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How can I convince my aunt take care of hygiene, grooming and medical?

My elderly aunt lives alone, she has never been married and has no children. I'm her only niece and have stepped in to try get a handle on things for her. I live in a different city from my aunt, but thank God, I have a cousin and a family friend who check in on her on a regular basis. Each of us have tried to talk to her about her hygiene and grooming, as well as going to the doctor. I know she has a fear of falling in the tub, but she wouldn't allow us to hire someone to come in to assist. We've talked to her about moving to an assisted living facility and she's adamant that she will remain in her home. I've talked to someone at an Aging agency and was told that as long as she can still do for herself and is no harm to herself, medical attention or any other service can not be forced on her. She is very stubborn and resists any suggestion we have.We're at our wits end and feel like our hands are tied.
Status: Open    Jan 19, 2016 - 09:31 AM

Senior Health & Nutrition, Caregiving

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Expert Answers

Jan 19, 2016 - 11:45 AM

If you stop to think about your aunt's situation, it becomes a little easier to understand her resistance. It's not surprising that a person that has had a long and independent life would resist accepting another person to come in and take over the activities that she has always managed. Giving up ones indenpendence and in some cases their pride initially, is not an easy thing. You might want to try a more subtle approach. For instance, see if she would be more accepting of having someone come by to take her to a senior center, beauty parlor, or just to get out for some fresh air. Anything that she would enjoy. Offer one small suggestion at a time, try to make it sound fun, and see if she'll warm up to it. This will help to build comfort and trust in a caregiver. If you can do this repeatedly with a caregiver that has the skills needed to assist her with her personal needs, the level of comfort and appreciation will likely increase over time to the point that assistance with any need can be addressed.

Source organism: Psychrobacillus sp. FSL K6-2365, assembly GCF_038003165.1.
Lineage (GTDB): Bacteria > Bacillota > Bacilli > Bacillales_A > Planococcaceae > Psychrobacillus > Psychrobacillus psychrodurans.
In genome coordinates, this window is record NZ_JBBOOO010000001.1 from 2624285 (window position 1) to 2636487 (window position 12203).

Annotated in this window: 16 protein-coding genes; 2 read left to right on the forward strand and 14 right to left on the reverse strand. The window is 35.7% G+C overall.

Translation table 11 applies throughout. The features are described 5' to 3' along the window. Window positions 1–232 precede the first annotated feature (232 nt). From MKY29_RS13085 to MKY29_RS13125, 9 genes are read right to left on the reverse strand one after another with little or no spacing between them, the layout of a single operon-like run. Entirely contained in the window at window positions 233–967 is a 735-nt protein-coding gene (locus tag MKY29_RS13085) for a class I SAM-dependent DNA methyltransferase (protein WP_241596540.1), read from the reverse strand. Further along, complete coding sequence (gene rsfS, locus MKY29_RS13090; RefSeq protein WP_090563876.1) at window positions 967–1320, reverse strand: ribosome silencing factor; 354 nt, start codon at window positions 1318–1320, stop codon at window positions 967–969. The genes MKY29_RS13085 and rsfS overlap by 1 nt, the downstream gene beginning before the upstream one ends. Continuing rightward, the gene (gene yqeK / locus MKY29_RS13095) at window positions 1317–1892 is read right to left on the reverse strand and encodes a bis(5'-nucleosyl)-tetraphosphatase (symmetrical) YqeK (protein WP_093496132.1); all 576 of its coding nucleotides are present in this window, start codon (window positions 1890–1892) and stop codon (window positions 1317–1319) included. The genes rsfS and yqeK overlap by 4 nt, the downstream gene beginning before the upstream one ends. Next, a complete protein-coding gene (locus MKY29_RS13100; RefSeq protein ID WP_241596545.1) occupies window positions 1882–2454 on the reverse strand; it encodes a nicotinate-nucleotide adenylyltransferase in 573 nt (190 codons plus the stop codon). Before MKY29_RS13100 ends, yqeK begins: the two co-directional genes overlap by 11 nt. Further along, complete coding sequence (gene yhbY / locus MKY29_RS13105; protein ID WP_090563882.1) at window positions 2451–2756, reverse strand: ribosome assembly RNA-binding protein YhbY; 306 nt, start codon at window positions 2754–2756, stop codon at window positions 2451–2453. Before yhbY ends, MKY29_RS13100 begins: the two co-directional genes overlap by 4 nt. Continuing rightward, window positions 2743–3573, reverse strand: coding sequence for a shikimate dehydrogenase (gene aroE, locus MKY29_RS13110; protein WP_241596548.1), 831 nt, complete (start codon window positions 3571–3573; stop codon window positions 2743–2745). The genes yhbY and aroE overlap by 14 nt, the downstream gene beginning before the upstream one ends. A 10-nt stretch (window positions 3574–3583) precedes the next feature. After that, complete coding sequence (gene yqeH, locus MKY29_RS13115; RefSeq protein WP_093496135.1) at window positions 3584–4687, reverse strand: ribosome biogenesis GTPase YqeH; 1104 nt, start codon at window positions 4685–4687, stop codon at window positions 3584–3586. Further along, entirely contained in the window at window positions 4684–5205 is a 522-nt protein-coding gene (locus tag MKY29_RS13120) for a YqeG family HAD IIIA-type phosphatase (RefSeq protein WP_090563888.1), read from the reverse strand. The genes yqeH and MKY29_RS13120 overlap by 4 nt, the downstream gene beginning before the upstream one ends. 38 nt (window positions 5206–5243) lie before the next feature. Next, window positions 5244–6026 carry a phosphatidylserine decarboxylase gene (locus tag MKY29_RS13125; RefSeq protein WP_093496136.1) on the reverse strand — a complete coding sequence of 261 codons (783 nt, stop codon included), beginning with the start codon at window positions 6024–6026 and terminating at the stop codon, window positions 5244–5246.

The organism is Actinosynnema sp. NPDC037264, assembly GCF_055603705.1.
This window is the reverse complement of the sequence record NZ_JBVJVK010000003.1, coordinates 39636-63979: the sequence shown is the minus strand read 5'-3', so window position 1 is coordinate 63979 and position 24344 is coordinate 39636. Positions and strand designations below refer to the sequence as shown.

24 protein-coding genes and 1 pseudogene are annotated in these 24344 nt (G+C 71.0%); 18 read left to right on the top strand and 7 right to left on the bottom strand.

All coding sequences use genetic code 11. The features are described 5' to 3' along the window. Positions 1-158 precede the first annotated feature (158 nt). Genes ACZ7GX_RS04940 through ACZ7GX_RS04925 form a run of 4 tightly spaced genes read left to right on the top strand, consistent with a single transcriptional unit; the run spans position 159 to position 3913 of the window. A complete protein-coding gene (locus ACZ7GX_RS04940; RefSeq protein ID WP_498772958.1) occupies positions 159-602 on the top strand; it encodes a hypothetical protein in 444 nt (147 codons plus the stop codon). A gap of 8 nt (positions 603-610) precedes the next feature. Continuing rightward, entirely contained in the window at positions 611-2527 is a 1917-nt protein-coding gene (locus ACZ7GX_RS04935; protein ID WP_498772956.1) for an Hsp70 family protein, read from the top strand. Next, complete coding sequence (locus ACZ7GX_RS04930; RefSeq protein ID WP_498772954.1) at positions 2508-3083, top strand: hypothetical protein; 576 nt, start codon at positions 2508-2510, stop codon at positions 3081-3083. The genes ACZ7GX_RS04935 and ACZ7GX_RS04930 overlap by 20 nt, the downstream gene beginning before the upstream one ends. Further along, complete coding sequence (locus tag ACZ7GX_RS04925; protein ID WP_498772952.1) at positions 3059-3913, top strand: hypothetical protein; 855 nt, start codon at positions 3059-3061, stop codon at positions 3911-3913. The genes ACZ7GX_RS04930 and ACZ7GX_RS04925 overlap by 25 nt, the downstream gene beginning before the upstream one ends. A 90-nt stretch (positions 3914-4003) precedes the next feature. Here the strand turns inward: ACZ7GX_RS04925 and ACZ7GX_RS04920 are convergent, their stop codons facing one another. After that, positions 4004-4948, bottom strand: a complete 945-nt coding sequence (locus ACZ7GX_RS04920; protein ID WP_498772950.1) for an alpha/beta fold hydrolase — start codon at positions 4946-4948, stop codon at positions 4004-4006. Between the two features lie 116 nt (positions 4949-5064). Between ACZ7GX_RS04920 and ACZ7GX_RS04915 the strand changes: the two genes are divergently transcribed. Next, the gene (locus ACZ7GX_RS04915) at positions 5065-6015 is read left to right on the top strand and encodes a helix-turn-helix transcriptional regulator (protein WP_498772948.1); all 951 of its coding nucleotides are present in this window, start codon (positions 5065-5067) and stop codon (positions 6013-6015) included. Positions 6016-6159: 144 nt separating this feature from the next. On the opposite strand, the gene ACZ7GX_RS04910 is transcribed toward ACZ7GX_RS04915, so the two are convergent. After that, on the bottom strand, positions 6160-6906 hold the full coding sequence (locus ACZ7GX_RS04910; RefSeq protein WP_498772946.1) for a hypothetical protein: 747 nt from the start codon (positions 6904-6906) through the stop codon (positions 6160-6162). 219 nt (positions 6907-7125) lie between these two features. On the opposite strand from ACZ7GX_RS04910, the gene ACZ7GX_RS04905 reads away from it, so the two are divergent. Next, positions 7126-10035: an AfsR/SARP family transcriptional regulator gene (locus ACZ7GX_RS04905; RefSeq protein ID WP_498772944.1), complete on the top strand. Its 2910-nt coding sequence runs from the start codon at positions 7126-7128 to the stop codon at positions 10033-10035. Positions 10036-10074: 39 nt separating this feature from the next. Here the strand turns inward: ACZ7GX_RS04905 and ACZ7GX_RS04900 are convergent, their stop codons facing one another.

Jan 20, 2016 - 07:56 AM

You may want to hire a Geriatric Care Manager who would visit your Aunt and work WITH her to provide an assessment and recommendation. She may have more acceptibility with a professional than a family member.

Jan 22, 2016 - 03:38 PM

I can understand your frustration. My elderly cousin was in a similar situation. Like your aunt, she had been a single lady all of her life. She always took pride in her appearance. I would appeal to that sense of pride to convince her to accept help for her grooming. She eventually consented to my help in hiring an aide to assist her with bathing. Eventually, she bonded with the aide and had her assist her in more activities of daily living.

She would probably benefit from a therapy evaluation by a home health agency. The therapist will evaluate her home for safety and make suggestions for any improvements. The therapist will also teach her measures that she can take to continue to care for herself, safely. In the meantime, make sure that her bathroom is safe. Does she have grab bars, especially for getting in and out of her tub? Does she have non slip material on the tub surface? There are benches that can be purchased for the tub, so she can easily slide in and out. Some of these changes may help her feel more secure when bathing.

Good luck in finding an acceptable solution for your aunt. Don’t give up. Sometimes, it takes time for someone to accept these changes in their lives
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